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External links


Animals are multicellular eukaryotic organisms that form the biological kingdom Animalia. With few exceptions, animals consume organic material, breathe oxygen, are able to move, can reproduce sexually, and grow from a hollow sphere of cells, the blastula, during embryonic development. Over 1.5 million living animal species have been described—of which around 1 million are insects—but it has been estimated there are over 7 million animal species in total. Animals range in length from 8.5 millionths of a metre to 33.6 metres (110 ft) and have complex interactions with each other and their environments, forming intricate food webs. The category includes humans, but in colloquial use the term animal often refers only to non-human animals. The study of non-human animals is known as zoology.

Most living animal species are in the Bilateria, a clade whose members have a bilaterally symmetric body plan. The Bilateria include the protostomes—in which many groups of invertebrates are found, such as nematodes, arthropods, and molluscs—and the deuterostomes, containing the echinoderms and chordates (including the vertebrates). Life forms interpreted as early animals were present in the Ediacaran biota of the late Precambrian. Many modern animal phyla became clearly established in the fossil record as marine species during the Cambrian explosion which began around 542 million years ago. 6,331 groups of genes common to all living animals have been identified; these may have arisen from a single common ancestor that lived 650 million years ago.

Aristotle divided animals into those with blood and those without. Carl Linnaeus created the first hierarchical biological classification for animals in 1758 with his Systema Naturae, which Jean-Baptiste Lamarck expanded into 14 phyla by 1809. In 1874, Ernst Haeckel divided the animal kingdom into the multicellular Metazoa (now synonymous with Animalia) and the Protozoa, single-celled organisms no longer considered animals. In modern times, the biological classification of animals relies on advanced techniques, such as molecular phylogenetics, which are effective at demonstrating the evolutionary relationships between animal taxa.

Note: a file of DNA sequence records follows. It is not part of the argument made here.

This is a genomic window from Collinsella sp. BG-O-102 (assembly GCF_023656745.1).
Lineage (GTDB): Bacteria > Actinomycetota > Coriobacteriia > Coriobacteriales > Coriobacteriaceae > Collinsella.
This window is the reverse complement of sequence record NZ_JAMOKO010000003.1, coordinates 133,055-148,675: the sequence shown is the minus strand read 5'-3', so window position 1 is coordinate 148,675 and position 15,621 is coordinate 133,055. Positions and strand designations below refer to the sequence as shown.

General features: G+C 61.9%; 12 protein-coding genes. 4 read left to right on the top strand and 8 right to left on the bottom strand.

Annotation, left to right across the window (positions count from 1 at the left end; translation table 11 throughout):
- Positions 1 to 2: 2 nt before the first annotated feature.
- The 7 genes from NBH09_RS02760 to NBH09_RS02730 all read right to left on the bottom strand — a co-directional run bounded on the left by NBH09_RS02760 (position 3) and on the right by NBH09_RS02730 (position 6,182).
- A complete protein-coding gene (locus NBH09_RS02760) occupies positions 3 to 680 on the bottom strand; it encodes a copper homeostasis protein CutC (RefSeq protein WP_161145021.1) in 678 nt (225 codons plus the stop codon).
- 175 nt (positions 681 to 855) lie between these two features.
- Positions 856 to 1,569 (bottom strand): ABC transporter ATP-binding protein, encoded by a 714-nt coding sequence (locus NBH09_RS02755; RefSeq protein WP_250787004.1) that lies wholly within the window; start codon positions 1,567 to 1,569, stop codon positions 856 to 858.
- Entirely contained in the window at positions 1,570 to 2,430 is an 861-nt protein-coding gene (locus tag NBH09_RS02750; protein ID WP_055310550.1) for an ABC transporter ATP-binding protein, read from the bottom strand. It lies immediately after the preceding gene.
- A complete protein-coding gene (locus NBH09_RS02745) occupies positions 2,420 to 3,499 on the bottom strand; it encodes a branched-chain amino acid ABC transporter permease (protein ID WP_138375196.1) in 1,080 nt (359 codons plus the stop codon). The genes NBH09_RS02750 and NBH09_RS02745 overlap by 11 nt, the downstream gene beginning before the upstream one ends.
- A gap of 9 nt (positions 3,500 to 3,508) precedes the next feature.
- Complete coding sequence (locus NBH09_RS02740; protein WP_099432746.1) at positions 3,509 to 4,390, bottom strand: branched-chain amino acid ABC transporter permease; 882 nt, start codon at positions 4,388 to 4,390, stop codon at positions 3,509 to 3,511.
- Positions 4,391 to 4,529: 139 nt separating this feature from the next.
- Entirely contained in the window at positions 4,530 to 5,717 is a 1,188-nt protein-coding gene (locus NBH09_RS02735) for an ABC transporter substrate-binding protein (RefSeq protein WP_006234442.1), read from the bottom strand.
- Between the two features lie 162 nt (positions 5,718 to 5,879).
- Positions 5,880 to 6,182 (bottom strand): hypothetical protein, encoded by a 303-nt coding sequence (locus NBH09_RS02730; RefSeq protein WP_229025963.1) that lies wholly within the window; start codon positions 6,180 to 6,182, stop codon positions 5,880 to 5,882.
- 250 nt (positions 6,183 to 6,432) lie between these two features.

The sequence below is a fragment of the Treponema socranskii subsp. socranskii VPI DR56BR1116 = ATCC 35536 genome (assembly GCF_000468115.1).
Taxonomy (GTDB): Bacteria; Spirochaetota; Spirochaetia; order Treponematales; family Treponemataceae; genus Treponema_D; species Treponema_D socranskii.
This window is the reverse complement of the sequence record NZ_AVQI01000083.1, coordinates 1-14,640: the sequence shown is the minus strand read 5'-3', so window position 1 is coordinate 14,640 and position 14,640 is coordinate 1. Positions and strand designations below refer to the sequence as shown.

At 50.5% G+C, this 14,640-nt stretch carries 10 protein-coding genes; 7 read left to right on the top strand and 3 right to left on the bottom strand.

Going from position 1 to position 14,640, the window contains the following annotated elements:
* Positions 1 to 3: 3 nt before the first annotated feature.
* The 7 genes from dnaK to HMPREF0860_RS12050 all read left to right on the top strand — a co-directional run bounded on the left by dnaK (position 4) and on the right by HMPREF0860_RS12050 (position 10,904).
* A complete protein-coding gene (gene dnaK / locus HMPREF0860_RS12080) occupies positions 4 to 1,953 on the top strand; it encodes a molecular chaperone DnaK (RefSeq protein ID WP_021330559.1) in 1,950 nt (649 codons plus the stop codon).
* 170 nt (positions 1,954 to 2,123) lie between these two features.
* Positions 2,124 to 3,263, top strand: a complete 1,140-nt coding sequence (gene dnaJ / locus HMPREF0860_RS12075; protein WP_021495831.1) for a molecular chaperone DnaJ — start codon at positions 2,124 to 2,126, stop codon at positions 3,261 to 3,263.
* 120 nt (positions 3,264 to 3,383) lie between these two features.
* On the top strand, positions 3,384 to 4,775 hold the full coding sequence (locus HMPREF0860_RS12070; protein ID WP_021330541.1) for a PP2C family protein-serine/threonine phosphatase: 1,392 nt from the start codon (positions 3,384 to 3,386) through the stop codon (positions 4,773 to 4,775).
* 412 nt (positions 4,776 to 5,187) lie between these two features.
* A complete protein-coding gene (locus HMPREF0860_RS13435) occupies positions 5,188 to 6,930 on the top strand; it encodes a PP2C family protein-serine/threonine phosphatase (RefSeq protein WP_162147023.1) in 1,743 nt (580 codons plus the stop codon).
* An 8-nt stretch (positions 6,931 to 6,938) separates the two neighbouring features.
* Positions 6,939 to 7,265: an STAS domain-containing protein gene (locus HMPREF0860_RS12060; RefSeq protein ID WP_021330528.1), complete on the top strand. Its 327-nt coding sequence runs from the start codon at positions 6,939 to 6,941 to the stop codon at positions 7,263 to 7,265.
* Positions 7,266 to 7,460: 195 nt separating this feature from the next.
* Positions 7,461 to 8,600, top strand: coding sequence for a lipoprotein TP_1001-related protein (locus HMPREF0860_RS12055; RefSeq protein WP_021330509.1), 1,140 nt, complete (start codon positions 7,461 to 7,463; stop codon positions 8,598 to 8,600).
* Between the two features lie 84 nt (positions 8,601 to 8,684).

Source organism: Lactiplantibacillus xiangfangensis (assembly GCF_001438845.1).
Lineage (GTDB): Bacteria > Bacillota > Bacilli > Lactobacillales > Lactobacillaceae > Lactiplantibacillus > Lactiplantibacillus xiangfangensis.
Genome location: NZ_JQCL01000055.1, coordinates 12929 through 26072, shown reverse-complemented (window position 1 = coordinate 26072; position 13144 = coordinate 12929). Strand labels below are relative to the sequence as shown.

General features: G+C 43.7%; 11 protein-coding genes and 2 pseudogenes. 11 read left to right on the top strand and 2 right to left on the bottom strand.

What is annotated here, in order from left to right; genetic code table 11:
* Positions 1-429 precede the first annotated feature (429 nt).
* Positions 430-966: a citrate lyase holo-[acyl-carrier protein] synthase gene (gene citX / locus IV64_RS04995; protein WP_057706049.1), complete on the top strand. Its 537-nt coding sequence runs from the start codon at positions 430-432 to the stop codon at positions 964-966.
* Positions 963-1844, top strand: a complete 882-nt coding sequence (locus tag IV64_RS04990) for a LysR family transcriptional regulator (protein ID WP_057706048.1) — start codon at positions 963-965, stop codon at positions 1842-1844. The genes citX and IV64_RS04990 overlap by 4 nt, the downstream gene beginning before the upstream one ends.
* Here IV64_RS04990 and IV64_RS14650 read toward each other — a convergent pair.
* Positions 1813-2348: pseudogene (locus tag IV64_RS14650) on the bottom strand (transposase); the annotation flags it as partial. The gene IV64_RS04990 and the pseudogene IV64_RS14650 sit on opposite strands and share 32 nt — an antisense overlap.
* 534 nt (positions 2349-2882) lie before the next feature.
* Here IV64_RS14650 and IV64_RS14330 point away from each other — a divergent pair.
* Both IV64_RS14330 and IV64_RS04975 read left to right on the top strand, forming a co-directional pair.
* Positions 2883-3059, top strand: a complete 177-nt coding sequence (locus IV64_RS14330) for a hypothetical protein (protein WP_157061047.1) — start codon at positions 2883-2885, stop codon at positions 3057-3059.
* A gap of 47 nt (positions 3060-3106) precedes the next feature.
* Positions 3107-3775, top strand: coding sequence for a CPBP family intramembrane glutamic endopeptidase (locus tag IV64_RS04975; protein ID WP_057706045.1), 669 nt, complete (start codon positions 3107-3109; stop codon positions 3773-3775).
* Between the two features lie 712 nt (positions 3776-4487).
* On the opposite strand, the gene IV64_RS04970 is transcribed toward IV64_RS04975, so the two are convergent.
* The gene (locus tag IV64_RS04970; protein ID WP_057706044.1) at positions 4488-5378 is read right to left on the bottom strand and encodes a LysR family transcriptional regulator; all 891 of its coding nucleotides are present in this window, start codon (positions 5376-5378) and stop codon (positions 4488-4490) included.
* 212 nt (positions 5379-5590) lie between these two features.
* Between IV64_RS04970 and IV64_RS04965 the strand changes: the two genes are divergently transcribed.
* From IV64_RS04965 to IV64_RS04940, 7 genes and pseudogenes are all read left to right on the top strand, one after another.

Humans make use of many other animal species for food, including meat, milk, and eggs; for materials, such as leather and wool; as pets; and as working animals for power and transport. Dogs have been used in hunting, while many terrestrial and aquatic animals are hunted for sport. Non-human animals have appeared in art from the earliest times and are featured in mythology and religion.


The annelids (Annelida, from Latin anellus, "little ring"), also known as the ringed worms or segmented worms, are a large phylum, with over 22,000 extant species including ragworms, earthworms, and leeches. The species exist in and have adapted to various ecologies – some in marine environments as distinct as tidal zones and hydrothermal vents, others in fresh water, and yet others in moist terrestrial environments.

The annelids are bilaterally symmetrical, triploblastic, coelomate, invertebrate organisms. They also have parapodia for locomotion. Most textbooks still use the traditional division into polychaetes (almost all marine), oligochaetes (which include earthworms) and leech-like species. Cladistic research since 1997 has radically changed this scheme, viewing leeches as a sub-group of oligochaetes and oligochaetes as a sub-group of polychaetes. In addition, the Pogonophora, Echiura and Sipuncula, previously regarded as separate phyla, are now regarded as sub-groups of polychaetes. Annelids are considered members of the Lophotrochozoa, a "super-phylum" of protostomes that also includes molluscs, brachiopods, flatworms and nemerteans.